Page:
Issue No. #2 21 November 2000 ISSN: 1532-1886

Making a Bundle with Bundling (Part 1) by Carl Wright

Bundling is selling a quantity of a single product or a group of one or more products to customers. Typically, the cost of the bundle is lower than the item by item cost of the bundle parts. The practice has a long history in retail sales. For example, the “baker’s dozen” gives thirteen donuts for the price of twelve. This is “quantity bundling”.

It resembles volume discounting because you pay a lower average price when you buy in quantity, but volume discounting doesn't guarantee a level of revenue to the service provider. Volume discounting rewards me with reduced costs when I consume a certain amount or combination of services. Bundling rewards the service provider when I don't use all the services I purchase.

The source of the added revenues for service providers is the situation where customers agree to purchase a bundle of services but then don't consume them. I'm sure that I'm doing that with my cellular phone provider, but I've been too busy to worry about it. Have you had this experience? For the service provider there is a balancing act between the revenue benefit they receive against the increased potential of losing a customer from resentment.

Many wireless service providers sell “cross-product bundles” when they provide voicemail services packaged with their airtime minutes. These simplify the buying decision for customers. They also muddy the comparison of whether the bundle is a good deal. I find it harder to compare the costs of the services I get to an alternative.

We cover an example of quantity bundling in this issue.

My Encounter With Quantity Bundling

My example of making money with bundling comes from my own experience. I live in an area of Michigan where the local phone service is provided by Verizon (formerly GTE). Verizon is the victim of this comparison only because they serve my home area. Many other service providers also price services with quantity bundling. This example shows how Verizon increases revenues by offering these bundles.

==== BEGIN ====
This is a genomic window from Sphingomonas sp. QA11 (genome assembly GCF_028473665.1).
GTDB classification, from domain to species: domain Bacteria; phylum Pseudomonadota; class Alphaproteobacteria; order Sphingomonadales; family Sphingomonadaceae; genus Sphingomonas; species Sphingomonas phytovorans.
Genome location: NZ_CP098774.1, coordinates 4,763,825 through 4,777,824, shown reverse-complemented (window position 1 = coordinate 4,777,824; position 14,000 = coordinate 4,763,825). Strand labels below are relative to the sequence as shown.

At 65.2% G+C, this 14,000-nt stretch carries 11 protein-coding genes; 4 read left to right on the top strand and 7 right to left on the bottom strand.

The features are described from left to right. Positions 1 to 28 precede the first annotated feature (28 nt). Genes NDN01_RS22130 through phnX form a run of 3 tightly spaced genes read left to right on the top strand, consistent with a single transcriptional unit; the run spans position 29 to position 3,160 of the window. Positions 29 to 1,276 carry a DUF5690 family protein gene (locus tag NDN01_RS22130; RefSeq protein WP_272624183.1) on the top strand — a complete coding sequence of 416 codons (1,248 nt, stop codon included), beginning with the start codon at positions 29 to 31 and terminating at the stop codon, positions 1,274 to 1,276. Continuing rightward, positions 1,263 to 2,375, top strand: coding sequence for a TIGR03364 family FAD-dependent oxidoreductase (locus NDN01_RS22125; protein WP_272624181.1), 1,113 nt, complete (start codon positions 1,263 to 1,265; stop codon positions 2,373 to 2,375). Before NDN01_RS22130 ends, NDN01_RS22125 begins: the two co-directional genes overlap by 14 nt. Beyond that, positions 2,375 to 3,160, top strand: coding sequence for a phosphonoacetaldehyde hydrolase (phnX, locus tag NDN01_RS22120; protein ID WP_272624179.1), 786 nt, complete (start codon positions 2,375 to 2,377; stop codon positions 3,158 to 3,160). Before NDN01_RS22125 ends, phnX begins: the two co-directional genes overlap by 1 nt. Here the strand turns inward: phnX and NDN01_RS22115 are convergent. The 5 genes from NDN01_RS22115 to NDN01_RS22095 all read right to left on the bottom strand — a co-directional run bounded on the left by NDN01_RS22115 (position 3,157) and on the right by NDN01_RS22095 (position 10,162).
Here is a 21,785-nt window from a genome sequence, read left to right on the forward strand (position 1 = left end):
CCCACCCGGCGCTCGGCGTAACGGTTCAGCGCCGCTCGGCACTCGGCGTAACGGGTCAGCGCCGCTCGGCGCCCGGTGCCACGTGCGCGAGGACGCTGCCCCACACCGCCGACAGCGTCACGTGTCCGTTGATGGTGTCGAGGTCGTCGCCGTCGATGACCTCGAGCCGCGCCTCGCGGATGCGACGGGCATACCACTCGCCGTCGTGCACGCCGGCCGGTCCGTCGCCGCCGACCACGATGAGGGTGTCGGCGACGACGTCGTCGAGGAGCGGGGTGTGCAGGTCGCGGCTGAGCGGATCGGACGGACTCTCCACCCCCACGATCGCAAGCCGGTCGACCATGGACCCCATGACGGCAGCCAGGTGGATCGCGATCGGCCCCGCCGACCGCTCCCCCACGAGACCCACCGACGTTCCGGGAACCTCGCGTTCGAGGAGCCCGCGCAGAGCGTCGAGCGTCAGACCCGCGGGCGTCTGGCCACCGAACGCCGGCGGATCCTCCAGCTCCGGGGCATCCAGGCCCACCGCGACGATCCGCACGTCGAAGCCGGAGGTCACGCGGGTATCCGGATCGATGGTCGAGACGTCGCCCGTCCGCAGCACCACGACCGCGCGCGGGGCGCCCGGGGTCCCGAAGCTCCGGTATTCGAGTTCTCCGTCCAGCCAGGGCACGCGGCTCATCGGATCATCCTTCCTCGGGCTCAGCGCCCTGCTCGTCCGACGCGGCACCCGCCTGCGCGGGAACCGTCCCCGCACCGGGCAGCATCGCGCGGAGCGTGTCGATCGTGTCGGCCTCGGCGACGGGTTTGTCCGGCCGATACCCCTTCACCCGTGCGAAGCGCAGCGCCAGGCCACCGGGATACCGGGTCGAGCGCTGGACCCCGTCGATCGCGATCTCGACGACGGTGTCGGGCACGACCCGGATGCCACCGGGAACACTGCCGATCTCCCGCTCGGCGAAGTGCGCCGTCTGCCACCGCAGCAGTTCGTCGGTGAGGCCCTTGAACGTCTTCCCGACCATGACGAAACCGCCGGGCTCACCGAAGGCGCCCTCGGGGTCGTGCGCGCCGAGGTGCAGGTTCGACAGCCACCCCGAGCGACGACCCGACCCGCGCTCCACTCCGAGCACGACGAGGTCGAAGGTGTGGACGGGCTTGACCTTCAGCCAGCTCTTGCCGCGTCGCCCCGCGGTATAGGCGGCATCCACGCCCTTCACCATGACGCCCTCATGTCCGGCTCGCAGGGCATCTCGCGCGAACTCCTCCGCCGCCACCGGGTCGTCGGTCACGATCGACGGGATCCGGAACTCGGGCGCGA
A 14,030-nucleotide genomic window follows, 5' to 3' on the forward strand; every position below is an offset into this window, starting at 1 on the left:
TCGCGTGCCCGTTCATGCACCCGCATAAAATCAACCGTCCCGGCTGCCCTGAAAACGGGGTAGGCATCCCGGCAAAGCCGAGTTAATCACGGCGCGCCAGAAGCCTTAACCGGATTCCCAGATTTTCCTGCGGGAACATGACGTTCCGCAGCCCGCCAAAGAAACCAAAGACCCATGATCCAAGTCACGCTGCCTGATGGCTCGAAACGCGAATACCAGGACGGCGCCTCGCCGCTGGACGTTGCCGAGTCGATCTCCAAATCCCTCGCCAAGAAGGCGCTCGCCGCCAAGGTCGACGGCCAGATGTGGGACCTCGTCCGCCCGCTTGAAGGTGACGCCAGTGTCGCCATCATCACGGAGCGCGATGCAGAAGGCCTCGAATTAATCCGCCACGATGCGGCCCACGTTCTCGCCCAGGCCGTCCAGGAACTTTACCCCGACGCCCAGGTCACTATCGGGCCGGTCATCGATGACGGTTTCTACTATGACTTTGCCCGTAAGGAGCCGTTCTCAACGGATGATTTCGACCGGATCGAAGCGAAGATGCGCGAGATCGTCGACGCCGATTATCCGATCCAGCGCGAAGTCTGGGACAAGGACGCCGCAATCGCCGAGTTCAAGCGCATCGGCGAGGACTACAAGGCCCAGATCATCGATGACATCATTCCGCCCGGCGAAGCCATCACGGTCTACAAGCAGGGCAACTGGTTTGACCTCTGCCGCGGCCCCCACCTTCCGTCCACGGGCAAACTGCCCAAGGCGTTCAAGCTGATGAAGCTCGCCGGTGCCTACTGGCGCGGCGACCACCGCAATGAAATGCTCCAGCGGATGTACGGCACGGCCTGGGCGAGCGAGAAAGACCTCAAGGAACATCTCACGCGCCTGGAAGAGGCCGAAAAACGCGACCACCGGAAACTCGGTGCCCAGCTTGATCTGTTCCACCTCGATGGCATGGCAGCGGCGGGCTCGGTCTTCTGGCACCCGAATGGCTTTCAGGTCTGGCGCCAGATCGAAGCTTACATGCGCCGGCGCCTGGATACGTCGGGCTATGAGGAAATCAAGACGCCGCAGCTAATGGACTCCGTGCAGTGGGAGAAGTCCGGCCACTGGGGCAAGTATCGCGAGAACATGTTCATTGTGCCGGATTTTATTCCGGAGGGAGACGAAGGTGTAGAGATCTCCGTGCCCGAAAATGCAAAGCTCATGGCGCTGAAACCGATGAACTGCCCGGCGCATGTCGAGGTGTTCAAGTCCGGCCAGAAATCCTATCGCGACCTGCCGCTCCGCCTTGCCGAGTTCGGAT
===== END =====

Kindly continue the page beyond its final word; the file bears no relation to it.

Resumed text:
When I moved into my home and turned on phone service, I was given the choice between “Value Pak-60"' and their Unlimited local service. The “60” package cost $11.36 per month, gave me sixty paid-for local calls and charged four cents for each call beyond the sixty already paid-for. The Unlimited service cost $14.48 and has no additional charge for local calls. I selected the “Value Pak-60” plan.

Over several months, I noticed that I often made less than twenty local calls, but paid for sixty of them. I called my customer service representative and learned that there is an “Econo Pak-0”. Today, I can’t recall if I was given the opportunity to get Econo Pak-0, but I’m left feeling that I was steered into the Value Pak-60 plan. With Econo Pak-0, I pay $9.29 per month and four cents for every local call.

Plan Name

Monthly cost

Cost per call


Econo Pak-0


Four cents per call

$9.29 monthly access fee + four cent per call charges

Value Pak-60


Four cents per call after sixty calls

$9.29 monthly access fee + $2.07 for the first sixty local calls + four cents per call after sixty local calls



Zero cents per call

$9.29 monthly access fee + $5.18 for an unlimited number of local calls

The tariff involved can be found at This is a PDF document that requires Acrobat Reader. The prices are found on “5th Revised Sheet 3.1”. My community (Saline, Michigan) is in the rate group 4 column.

When Does a Plan Become A Lower Cost Choice?

The Value Pak-60 plan lowers the cost per call to $0.0345 from $0.04. This represents a drop of 13.75%. A Value Pak-60 customer doesn’t save any money versus the Econo Pak-0 until they exceed 51 calls. The cost per call for the unlimited calling plan varies according to the number of calls made. The Unlimited plan customer starts to save money versus the other plans when they make more than 138 phone calls.

A Model of the Impact of Quantity Bundles

I've included an Excel spreadsheet which shows the actual costs of local calls for customers in these plans based on their level of calling activity. The spreadsheet is either a ZIP file (43kb) holding the spreadsheet or the plain MS Excel spreadsheet (105kb). The spreadsheet also includes a model of company revenues and how quantity bundles can increase them.

How Much Can I Add To Revenues?

As provided the model shows how revenues can be increase by more than 15% by bundling from the base revenue. The base revenue is charging for all calls the highest per call fee of $0.04 per call in the Econo Pak-0 plan. You can adjust the populations of subscribers between the plans and the standard deviation and average of the customer populations in the plans.

Why Do People Like Bundles?

It is valuable to look at the different ways in which a bundle is valued.

Why Do Service Providers Like Bundles?

It’s The Population

The population of customer behavior to which you apply the quantity bundle offers is the primary determinant of the success and revenue benefit of the bundle. This description doesn't try to project the impact on customer behavior that a bundle can have. You can create a bundle offer that delivers huge revenue gains to your company, but if your bundle offer doesn't provide enough actual and perceived benefit to the customers, you will lose them to your competitor or discourage service usage (reduce revenues).